Law360 (November 9, 2020, 7:43 PM EST) -- A meat processing company has urged a New Mexico federal court to stop the state from temporarily closing one of its plants after more than four workers tested positive for COVID-19, saying a federal order should let it stay open.
Stampede Meat Inc. said in a complaint Friday that it should not have to comply with the state's directive because of an executive order by President Donald Trump prohibiting states from closing meat processing facilities when the facilities are in compliance with Centers for Disease Control and Prevention and Occupational Safety and Health Administration guidelines.
"The new Stampede closure order puts Stampede Meat in the potential dilemma of having to determine whether it will comply with defendants' state-issued directive, or whether it should comply with the plain meaning (and superior) order from the president of the United States to comply with federal regulations and stay open, providing critical resources for the nation's food supply," Stampede Meat said.
The dispute stems from an Oct. 22 order by the New Mexico Department of Health saying the state can close businesses for 14 days if four or more employees test positive for COVID-19.
On Nov. 3, the state ordered Stampede Meat, an Illinois-based food manufacturer that sells beef, pork and chicken products for Costco, Walmart, Denny's and other companies and restaurants, to temporarily close for that reason, according to the lawsuit.
But the company said it has been "at the forefront of the COVID-19 response," crafting a response plan even before any government directives, and that in May, the state had approved its plan.
A recent version of the company's plan, from late October, contained more than 80 safety measures, such as daily temperature checks, requiring employees to wear three forms of facial coverings and reconfiguring some production areas for social distancing, the complaint said.
The company admitted that more than four of its employees had tested positive. But it said those employees all were quarantining, as were employees who had come into close contact with them.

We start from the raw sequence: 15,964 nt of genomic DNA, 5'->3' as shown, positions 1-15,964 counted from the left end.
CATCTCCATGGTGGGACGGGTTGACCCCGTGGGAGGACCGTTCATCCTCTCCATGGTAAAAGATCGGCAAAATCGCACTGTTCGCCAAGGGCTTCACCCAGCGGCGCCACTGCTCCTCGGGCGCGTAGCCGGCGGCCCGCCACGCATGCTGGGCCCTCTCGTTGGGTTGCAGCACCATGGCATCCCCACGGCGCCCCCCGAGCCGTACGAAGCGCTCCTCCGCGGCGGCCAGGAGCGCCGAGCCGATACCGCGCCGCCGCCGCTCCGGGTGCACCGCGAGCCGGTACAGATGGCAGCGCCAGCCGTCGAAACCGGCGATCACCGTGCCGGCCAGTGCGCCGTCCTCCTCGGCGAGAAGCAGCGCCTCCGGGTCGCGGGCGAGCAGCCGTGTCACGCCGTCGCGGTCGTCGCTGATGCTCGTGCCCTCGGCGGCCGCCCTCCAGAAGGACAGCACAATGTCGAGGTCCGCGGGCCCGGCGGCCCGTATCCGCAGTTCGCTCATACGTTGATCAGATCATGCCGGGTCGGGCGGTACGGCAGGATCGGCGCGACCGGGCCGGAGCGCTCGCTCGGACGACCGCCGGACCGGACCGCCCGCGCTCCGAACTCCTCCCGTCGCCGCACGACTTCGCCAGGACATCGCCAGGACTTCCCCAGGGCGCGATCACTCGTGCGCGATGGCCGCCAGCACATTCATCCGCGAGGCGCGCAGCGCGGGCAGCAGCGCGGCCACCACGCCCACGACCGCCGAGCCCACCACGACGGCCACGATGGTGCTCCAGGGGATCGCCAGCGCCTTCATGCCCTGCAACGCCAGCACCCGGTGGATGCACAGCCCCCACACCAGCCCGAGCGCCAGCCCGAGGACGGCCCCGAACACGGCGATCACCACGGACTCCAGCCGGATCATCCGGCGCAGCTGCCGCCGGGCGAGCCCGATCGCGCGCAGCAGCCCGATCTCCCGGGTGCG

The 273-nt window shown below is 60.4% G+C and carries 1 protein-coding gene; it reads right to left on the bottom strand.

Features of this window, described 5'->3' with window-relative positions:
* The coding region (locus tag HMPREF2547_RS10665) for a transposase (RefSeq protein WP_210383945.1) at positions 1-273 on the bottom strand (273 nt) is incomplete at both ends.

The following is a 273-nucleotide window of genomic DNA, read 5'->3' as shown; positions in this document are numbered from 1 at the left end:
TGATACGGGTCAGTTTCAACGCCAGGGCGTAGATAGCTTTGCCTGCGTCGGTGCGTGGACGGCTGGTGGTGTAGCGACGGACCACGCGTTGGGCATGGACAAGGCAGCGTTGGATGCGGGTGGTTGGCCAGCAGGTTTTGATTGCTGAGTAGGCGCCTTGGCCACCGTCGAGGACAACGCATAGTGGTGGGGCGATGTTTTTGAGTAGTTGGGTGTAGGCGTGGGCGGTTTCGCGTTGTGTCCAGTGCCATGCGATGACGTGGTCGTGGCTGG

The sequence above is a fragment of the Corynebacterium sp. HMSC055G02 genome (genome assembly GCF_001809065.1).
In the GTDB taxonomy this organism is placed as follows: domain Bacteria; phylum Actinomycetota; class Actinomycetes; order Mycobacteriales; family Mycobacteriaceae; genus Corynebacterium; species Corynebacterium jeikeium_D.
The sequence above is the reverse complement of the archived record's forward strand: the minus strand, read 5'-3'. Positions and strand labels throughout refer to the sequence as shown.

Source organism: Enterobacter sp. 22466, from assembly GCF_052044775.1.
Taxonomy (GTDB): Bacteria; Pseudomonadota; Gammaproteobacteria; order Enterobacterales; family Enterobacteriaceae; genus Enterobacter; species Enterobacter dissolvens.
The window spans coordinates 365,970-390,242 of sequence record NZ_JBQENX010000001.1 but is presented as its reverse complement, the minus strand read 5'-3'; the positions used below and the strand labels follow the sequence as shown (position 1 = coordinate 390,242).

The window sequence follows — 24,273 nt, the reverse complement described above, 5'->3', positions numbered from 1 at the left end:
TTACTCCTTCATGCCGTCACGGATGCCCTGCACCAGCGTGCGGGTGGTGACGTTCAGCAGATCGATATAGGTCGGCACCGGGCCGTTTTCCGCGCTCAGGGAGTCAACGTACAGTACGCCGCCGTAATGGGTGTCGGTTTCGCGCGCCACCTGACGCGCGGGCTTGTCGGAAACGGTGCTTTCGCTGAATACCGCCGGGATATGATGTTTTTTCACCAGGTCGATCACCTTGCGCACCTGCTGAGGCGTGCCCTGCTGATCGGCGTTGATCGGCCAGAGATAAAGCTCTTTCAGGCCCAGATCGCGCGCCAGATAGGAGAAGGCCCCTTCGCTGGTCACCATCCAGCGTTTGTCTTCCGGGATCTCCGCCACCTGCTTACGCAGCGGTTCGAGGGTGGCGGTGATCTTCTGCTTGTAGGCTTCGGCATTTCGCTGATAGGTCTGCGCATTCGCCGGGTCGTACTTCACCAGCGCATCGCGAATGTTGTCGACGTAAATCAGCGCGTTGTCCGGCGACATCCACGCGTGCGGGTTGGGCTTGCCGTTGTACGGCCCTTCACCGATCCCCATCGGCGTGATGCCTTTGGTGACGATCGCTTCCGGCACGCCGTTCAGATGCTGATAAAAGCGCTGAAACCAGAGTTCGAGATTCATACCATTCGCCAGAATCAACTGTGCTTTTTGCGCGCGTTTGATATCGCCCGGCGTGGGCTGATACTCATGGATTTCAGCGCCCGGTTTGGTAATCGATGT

Because of its response to the pandemic, it was covered by Trump's executive order, and the federal order preempted the state directive, the complaint said.
"There is no indication that the Stampede Meat facility is either a source of COVID-19 spread, nor a significant public health risk. To the contrary, given the significant safety protocols, the Stampede Meat facility is likely a safer location than outside of the facility," the complaint said.
The company argued further that the state's order was "arbitrary and capricious" because other businesses on the state's Rapid Response COVID-19 Watchlist had been allowed to stay open with four or more positive cases. The company also claimed the threshold for closing was unfair to companies such as Stampede Meat, which had more than 500 employees at its facility, meaning four employees would account for less than 1% of its workforce.
Given that the company is among the country's "largest manufacturer[s] of portion-controlled proteins (including beef, chicken, turkey and pork) and meals (which include vegetables, soups and alternative proteins)," a two-week shutdown could cause food shortages, the company argued.
The company is "critical to the nation's response to this pandemic," it said, and "millions of pounds of meat will need to be destroyed if Stampede Meat is forced to close."
The case names the New Mexico Gov. Michelle Lujan Grisham and several other state officials as defendants, as well as the state's Environment Department and Department of Health.
Food processing plants around the country have experienced COVID-19 outbreaks since the start of the pandemic, and OSHA has issued citations to several of them for COVID-19-related worker safety violations.
Meat processing companies have previously cited Trump's April 2020 executive order when facing claims from the family members of meat plant workers who died from COVID-19.
In July, Tyson Foods argued in Texas federal court that it was not liable for the COVID-19 death of a worker because such claims were barred under the order. The company JBS SA made a similar argument in June when faced with a claim from the family of a worker who died from the coronavirus.
Meatpacking workers are considered at increased risk of contracting the coronavirus because conditions often require them to work in close quarters with other employees.
But Stampede Meat said its plant is different. "Stampede Meat's Sunland Park facility is not a cramped, close-quartered operation, as is the case with many other meat processing facilities. On the contrary, photos taken during operations on November 4 show the Sunland Park facility and operations are configured to allow for employees to socially distance the majority of the time," the complaint said.
The day Stampede Meat filed its lawsuit, the U.S. hit a new daily record of 132,830 COVID-19 cases, according to the CDC. New Mexico has had a total of 54,881 cases since the pandemic began, according to state data.
Counsel and a representative for Stampede Meat were not immediately available to comment Monday. A spokesperson for the New Mexico governor's office could not immediately be reached by phone or email.
Stampede Meat is represented by Moses B. Winston, V and Christopher J. Tebo of Ray Pena McChristian PC and Michael P. Palmer and Thomas G. Haskins, Jr. of Barnes & Thornburg LLP.
Counsel information for the State of New Mexico defendants was not immediately available Monday.
The case is Stampede Meat Inc. v. Michelle Lujan Grisham et al., case number 1:20-cv-01160, in U.S. District Court for the District of New Mexico.
--Additional reporting by Jon Steingart, Matthew Santoni and Daniel Wilson. Editing by Stephen Berg.
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